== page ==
Hackathons are a a great learning experience – and a great bonding experience – and I’d encourage every founder to attend one. Don’t worry if you’re a non-technical founder; more than half the attendees at the fashion hackathon were as well.

By Carrie Mantha (Founder & CEO, Indira)

This past month, my co-founder and I participated in our first hackathon. I’d been intrigued by these events in the past but too intimidated to try them out until one came along that seemed to be made for me: The Decoded Fashion Hackathon presented by CFDA and Condé Nast.

The intersection of fashion and technology is my passion: our startup is focused on mass customization of luxury goods through advanced visual rendering and responsive manufacturing, and you can get my attention immediately with any discussion on virtual shopping experiences, improved fit technologies, or the next generation of digital commerce.

So last Saturday I headed to the fashion hackathon with a lot of excitement and just a touch of what-am-I-getting-myself-into jitters. After a panel of fashion luminaries (including Rachel Roy, the head of PR for Donna Karan, and the Digital & Social Media Director for Michael Kors) gave insights into the industry’s biggest challenges, 300 hackers formed organically into teams, and frantic ideation began!

Twenty-four hours and a lot of coffee later, my co-founder, myself and a fantastic back end developer we met at theevent had built Avant Garde: a personalized digital merchandising platform that optimizes email marketing and e-commerce product recommendation for brands and retailers using real-time, advanced visual analysis of customers’ social media feeds.

It turns out my initial jitters were entirely unwarranted. We met incredible people, built something really interesting, had a TON of fun, and in the end were named one of the five finalists to present our hack at New York Fashion Week!

I couldn’t be more excited, thankful, or proud of our team. But I’m kicking myself just a little for being scared away from hackathons in the past. They’re a great learning experience – and a great bonding experience – and I’d encourage every founder to attend one. Don’t worry if you’re a non-technical founder; more than half the attendees at the fashion hackathon were as well.

If you’re still nervous – or you want to make sure you rock your first hackathon – here are five lessons I learned that will serve you well regardless of what type of hackathon you decide to try:

#1 – Know Your Audience

The Decoded Fashion hackathon was sponsored by the Council of Fashion Designers of America, and the judges expected hacks to focus on their mission of promoting American designers. They didn’t respond well to apps focused on thrift stores, styling suggestions, or closet sharing (even though they were pretty cool!). The consumer-facing apps that made the finals wisely made a point of explaining how they helped designers during their demo. Follow their lead, and make it easy for the judges to see how you solve their problems.

#2 – Listen to the crowds (then run away from them)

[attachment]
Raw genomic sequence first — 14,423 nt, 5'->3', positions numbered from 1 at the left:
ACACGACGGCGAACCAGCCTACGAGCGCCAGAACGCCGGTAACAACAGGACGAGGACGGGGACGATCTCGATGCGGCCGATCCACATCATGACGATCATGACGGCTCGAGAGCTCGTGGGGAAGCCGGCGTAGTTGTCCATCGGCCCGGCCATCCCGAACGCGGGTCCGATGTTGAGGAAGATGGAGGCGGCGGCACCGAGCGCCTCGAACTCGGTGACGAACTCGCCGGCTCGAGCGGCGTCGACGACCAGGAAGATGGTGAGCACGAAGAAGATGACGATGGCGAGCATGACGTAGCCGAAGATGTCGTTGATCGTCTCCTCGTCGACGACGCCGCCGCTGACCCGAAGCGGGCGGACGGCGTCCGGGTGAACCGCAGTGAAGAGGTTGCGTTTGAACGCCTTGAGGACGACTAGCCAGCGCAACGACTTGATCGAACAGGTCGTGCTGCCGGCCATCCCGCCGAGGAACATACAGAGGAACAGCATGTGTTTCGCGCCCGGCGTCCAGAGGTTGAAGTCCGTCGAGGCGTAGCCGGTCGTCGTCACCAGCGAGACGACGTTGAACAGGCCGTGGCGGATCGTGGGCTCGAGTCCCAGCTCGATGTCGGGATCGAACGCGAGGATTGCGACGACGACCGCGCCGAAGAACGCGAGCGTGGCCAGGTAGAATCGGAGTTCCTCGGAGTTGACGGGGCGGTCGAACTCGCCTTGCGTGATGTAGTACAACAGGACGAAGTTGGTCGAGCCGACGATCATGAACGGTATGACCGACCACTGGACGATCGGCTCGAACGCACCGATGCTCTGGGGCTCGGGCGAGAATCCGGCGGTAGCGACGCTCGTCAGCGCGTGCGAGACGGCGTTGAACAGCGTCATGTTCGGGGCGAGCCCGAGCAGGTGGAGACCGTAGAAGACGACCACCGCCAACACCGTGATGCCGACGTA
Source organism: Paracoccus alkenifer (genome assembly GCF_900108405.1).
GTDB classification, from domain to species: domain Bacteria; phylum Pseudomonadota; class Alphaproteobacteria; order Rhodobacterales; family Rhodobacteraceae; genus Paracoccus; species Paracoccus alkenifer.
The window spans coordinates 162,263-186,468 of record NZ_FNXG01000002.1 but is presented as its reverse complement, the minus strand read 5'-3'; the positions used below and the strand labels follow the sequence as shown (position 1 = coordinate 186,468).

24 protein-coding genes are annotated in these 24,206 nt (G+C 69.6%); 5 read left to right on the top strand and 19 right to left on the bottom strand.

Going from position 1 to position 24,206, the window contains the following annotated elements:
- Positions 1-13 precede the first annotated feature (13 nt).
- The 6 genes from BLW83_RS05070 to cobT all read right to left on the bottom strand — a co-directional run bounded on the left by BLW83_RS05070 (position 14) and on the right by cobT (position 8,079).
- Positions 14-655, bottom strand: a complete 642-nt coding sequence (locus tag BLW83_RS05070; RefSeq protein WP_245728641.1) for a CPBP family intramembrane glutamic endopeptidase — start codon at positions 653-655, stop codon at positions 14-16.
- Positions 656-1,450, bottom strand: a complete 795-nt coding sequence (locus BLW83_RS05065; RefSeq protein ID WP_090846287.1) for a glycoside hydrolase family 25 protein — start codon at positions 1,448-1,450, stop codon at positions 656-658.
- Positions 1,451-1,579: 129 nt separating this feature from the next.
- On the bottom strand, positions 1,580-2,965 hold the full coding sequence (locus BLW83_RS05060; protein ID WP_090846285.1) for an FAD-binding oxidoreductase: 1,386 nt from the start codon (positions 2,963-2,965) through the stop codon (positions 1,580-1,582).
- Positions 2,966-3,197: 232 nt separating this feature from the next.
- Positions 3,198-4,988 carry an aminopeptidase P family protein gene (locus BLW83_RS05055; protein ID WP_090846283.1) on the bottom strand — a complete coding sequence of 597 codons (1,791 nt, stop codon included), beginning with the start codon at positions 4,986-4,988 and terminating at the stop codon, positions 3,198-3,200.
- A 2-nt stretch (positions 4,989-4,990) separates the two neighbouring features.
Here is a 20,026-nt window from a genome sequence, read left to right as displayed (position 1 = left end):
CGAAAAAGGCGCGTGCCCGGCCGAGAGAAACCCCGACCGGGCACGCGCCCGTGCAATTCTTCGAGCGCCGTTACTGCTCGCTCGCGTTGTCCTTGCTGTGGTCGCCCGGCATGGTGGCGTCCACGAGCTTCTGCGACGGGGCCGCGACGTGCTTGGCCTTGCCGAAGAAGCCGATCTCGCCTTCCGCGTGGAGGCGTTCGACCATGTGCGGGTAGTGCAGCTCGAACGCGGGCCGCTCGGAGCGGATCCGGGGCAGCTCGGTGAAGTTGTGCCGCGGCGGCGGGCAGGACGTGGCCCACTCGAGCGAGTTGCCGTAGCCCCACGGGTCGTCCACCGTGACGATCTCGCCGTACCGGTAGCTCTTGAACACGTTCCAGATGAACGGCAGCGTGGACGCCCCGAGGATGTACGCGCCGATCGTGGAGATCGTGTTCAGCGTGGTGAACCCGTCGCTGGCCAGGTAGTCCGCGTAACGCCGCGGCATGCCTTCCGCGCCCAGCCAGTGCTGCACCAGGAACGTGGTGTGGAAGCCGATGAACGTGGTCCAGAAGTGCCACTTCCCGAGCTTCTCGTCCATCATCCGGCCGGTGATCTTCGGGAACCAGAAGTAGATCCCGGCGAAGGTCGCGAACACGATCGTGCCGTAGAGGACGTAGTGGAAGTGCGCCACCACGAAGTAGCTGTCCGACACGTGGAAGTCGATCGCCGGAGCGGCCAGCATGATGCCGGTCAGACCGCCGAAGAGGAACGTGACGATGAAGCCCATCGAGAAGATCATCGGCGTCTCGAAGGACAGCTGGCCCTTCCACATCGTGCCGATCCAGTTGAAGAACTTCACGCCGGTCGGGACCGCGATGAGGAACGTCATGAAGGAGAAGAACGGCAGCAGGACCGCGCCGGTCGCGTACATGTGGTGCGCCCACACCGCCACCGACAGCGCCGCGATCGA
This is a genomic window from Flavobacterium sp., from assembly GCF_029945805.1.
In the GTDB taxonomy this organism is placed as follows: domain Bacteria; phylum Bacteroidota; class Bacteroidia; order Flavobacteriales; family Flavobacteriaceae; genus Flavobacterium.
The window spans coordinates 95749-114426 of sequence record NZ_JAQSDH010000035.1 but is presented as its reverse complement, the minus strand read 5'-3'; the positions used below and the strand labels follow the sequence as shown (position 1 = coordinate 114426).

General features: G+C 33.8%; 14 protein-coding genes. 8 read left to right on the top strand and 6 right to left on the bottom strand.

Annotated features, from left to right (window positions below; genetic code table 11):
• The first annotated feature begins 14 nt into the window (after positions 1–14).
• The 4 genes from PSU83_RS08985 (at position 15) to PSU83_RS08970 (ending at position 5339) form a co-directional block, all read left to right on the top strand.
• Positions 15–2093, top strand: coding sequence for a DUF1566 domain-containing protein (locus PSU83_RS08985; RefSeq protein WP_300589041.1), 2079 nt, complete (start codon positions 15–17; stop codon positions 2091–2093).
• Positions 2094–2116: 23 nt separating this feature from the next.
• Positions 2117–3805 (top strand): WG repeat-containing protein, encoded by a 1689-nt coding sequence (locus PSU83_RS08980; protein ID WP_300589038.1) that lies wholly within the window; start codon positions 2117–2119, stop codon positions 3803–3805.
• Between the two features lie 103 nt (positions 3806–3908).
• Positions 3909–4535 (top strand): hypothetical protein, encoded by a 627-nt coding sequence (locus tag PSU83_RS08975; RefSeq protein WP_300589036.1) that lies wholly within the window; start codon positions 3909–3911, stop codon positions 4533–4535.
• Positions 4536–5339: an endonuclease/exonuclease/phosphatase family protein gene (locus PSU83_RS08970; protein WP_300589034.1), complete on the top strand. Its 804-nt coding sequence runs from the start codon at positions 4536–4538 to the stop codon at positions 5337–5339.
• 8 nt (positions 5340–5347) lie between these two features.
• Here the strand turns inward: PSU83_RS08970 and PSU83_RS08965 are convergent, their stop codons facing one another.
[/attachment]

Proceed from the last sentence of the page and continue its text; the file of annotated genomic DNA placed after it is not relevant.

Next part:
In the first cut, 78 team submissions were narrowed to 30 semi-finalists who would get to demo. I saw at least three teams get cut before they could demo because they all worked on similar projects and had a hard time rising above the noise. You can get a good sense for what the most popular ideas are just by chatting with other participants. Give yourself a chance to shine and work on something less popular.

#3 – Ask for feedback early and often

The mentors at a hackathon are an INCREDIBLE resource. Engage them early, and they’ll find flaws in your concept before you waste hours of work. When my team ran our initial idea past an industry mentor, we got a lukewarm reception but also a suggestion for something along the same lines that she’d “love” to see. We knew we could use a similar approach on the tech side, and voila! We had a winning idea on our hands!

#4 – Be nice (karma has a short development cycle)

Compressed time and competitive spirits can make it tempting to focus on your team and no one else. Fortunately for us, my co-founder put his fatigue aside and piped up when he heard the team next to us struggling to understand the (admittedly weird) apparel manufacturing process. The time we spent with them was quickly rewarded when our laptop wouldn’t connect to the WiFi right before our demo (#fail!). Our new friends ran over with their MacBook and saved the day! You never know when you’ll need a little help, and sharing your talents and expertise when you can is always the best insurance plan.

#5 – Keep your eye on the prize

Remember what you came to the hackathon for (hint: it probably wasn’t the shiny trophy or bragging rights among people you’ve never met before).

Stretch your brain a little, listen to the creative ideas and interesting approaches coming out of people around you, and enjoy the rare pleasure of a whole team of smart, dedicated people focused on creating one thing. You’ll be more likely to build something exciting, and your enthusiasm for the process will show through for the judges. More importantly, you’ll be guaranteed to take home something personally meaningful and rewarding!

Photo credit: Patrick on Flickr.

Women 2.0 readers: What have you learned from attending a hackathon?

About the guest blogger: Carrie Mantha is the founder and CEO of Indira, a fashion-tech startup that delivers couture-quality customized bridesmaid dresses, accessories, gifts, and wedding décor via an interactive online atelier. She has a passion for making things bigger, better, faster, and prettier. A former Miss Florida USA, physician, and investment professional, she was responsible for over 500 million dollars in biotechnology investments and is a die-hard Florida Gator. Follow her on Twitter at @CarrieMantha.